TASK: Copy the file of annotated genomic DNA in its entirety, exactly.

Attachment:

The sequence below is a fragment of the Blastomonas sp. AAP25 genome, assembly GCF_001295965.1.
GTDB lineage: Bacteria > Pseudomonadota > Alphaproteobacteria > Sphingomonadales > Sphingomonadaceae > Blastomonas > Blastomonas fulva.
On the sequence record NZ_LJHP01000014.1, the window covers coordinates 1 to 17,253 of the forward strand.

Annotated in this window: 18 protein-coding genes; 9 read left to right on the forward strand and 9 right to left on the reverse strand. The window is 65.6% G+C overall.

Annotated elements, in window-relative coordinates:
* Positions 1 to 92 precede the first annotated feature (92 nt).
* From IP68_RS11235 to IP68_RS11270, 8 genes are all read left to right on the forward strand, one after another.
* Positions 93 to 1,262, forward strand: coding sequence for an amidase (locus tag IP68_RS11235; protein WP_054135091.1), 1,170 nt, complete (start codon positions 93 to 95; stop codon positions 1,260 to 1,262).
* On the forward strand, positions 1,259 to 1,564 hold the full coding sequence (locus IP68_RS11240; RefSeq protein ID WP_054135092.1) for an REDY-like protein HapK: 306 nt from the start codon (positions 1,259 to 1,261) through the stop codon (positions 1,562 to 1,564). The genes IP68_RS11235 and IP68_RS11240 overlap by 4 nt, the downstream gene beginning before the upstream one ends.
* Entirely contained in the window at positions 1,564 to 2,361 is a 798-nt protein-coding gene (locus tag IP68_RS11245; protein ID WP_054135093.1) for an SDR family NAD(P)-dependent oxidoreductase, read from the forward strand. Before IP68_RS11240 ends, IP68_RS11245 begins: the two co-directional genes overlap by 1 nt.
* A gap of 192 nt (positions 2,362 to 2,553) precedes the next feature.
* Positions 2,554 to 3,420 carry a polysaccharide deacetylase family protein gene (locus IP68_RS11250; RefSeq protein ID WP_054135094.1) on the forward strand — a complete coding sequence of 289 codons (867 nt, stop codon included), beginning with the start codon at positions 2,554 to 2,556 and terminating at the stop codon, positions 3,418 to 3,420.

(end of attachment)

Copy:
The sequence below is a fragment of the Blastomonas sp. AAP25 genome, assembly GCF_001295965.1.
GTDB lineage: Bacteria > Pseudomonadota > Alphaproteobacteria > Sphingomonadales > Sphingomonadaceae > Blastomonas > Blastomonas fulva.
On the sequence record NZ_LJHP01000014.1, the window covers coordinates 1 to 17,253 of the forward strand.

Annotated in this window: 18 protein-coding genes; 9 read left to right on the forward strand and 9 right to left on the reverse strand. The window is 65.6% G+C overall.

Annotated elements, in window-relative coordinates:
* Positions 1 to 92 precede the first annotated feature (92 nt).
* From IP68_RS11235 to IP68_RS11270, 8 genes are all read left to right on the forward strand, one after another.
* Positions 93 to 1,262, forward strand: coding sequence for an amidase (locus tag IP68_RS11235; protein WP_054135091.1), 1,170 nt, complete (start codon positions 93 to 95; stop codon positions 1,260 to 1,262).
* On the forward strand, positions 1,259 to 1,564 hold the full coding sequence (locus IP68_RS11240; RefSeq protein ID WP_054135092.1) for an REDY-like protein HapK: 306 nt from the start codon (positions 1,259 to 1,261) through the stop codon (positions 1,562 to 1,564). The genes IP68_RS11235 and IP68_RS11240 overlap by 4 nt, the downstream gene beginning before the upstream one ends.
* Entirely contained in the window at positions 1,564 to 2,361 is a 798-nt protein-coding gene (locus tag IP68_RS11245; protein ID WP_054135093.1) for an SDR family NAD(P)-dependent oxidoreductase, read from the forward strand. Before IP68_RS11240 ends, IP68_RS11245 begins: the two co-directional genes overlap by 1 nt.
* A gap of 192 nt (positions 2,362 to 2,553) precedes the next feature.
* Positions 2,554 to 3,420 carry a polysaccharide deacetylase family protein gene (locus IP68_RS11250; RefSeq protein ID WP_054135094.1) on the forward strand — a complete coding sequence of 289 codons (867 nt, stop codon included), beginning with the start codon at positions 2,554 to 2,556 and terminating at the stop codon, positions 3,418 to 3,420.